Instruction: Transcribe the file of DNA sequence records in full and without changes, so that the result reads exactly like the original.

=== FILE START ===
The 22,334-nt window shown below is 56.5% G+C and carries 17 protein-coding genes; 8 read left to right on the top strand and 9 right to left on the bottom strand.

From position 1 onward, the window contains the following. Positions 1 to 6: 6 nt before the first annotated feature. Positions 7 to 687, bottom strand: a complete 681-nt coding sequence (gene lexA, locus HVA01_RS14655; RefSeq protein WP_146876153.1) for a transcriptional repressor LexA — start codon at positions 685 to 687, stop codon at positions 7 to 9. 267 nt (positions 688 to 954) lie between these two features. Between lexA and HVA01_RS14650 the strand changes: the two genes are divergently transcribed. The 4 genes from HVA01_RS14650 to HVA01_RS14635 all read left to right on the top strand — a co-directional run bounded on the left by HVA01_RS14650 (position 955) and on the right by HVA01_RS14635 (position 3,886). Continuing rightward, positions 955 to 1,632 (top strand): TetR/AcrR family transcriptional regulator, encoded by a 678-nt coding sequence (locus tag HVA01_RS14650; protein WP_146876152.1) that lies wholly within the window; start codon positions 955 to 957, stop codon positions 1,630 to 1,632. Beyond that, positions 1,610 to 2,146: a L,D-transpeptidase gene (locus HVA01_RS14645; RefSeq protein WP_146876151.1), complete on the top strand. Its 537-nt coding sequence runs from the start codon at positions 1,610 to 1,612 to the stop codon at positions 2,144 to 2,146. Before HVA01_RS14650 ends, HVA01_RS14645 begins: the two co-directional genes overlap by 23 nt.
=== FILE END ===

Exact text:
The 22,334-nt window shown below is 56.5% G+C and carries 17 protein-coding genes; 8 read left to right on the top strand and 9 right to left on the bottom strand.

From position 1 onward, the window contains the following. Positions 1 to 6: 6 nt before the first annotated feature. Positions 7 to 687, bottom strand: a complete 681-nt coding sequence (gene lexA, locus HVA01_RS14655; RefSeq protein WP_146876153.1) for a transcriptional repressor LexA — start codon at positions 685 to 687, stop codon at positions 7 to 9. 267 nt (positions 688 to 954) lie between these two features. Between lexA and HVA01_RS14650 the strand changes: the two genes are divergently transcribed. The 4 genes from HVA01_RS14650 to HVA01_RS14635 all read left to right on the top strand — a co-directional run bounded on the left by HVA01_RS14650 (position 955) and on the right by HVA01_RS14635 (position 3,886). Continuing rightward, positions 955 to 1,632 (top strand): TetR/AcrR family transcriptional regulator, encoded by a 678-nt coding sequence (locus tag HVA01_RS14650; protein WP_146876152.1) that lies wholly within the window; start codon positions 955 to 957, stop codon positions 1,630 to 1,632. Beyond that, positions 1,610 to 2,146: a L,D-transpeptidase gene (locus HVA01_RS14645; RefSeq protein WP_146876151.1), complete on the top strand. Its 537-nt coding sequence runs from the start codon at positions 1,610 to 1,612 to the stop codon at positions 2,144 to 2,146. Before HVA01_RS14650 ends, HVA01_RS14645 begins: the two co-directional genes overlap by 23 nt.